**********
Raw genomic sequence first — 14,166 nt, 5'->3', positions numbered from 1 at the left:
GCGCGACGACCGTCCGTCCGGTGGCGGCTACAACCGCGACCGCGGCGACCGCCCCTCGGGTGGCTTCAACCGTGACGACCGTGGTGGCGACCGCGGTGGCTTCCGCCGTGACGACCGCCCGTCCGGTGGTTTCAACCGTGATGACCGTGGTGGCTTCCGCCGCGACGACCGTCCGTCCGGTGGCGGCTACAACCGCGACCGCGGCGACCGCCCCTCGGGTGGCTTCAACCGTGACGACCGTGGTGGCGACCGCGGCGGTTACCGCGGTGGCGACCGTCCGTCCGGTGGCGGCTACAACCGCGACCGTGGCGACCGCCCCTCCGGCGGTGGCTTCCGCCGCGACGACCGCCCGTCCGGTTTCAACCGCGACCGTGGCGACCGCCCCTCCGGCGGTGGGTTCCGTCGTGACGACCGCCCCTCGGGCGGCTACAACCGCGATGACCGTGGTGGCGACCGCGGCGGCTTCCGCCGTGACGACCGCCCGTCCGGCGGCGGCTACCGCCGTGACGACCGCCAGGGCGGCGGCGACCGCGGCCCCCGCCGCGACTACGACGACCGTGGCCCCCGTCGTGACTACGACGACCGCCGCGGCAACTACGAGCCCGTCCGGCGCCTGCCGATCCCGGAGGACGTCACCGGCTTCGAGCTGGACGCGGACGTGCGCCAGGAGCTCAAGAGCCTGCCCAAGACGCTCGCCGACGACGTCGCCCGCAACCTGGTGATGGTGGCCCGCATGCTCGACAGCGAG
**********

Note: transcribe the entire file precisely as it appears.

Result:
Raw genomic sequence first — 14,166 nt, 5'->3', positions numbered from 1 at the left:
GCGCGACGACCGTCCGTCCGGTGGCGGCTACAACCGCGACCGCGGCGACCGCCCCTCGGGTGGCTTCAACCGTGACGACCGTGGTGGCGACCGCGGTGGCTTCCGCCGTGACGACCGCCCGTCCGGTGGTTTCAACCGTGATGACCGTGGTGGCTTCCGCCGCGACGACCGTCCGTCCGGTGGCGGCTACAACCGCGACCGCGGCGACCGCCCCTCGGGTGGCTTCAACCGTGACGACCGTGGTGGCGACCGCGGCGGTTACCGCGGTGGCGACCGTCCGTCCGGTGGCGGCTACAACCGCGACCGTGGCGACCGCCCCTCCGGCGGTGGCTTCCGCCGCGACGACCGCCCGTCCGGTTTCAACCGCGACCGTGGCGACCGCCCCTCCGGCGGTGGGTTCCGTCGTGACGACCGCCCCTCGGGCGGCTACAACCGCGATGACCGTGGTGGCGACCGCGGCGGCTTCCGCCGTGACGACCGCCCGTCCGGCGGCGGCTACCGCCGTGACGACCGCCAGGGCGGCGGCGACCGCGGCCCCCGCCGCGACTACGACGACCGTGGCCCCCGTCGTGACTACGACGACCGCCGCGGCAACTACGAGCCCGTCCGGCGCCTGCCGATCCCGGAGGACGTCACCGGCTTCGAGCTGGACGCGGACGTGCGCCAGGAGCTCAAGAGCCTGCCCAAGACGCTCGCCGACGACGTCGCCCGCAACCTGGTGATGGTGGCCCGCATGCTCGACAGCGAG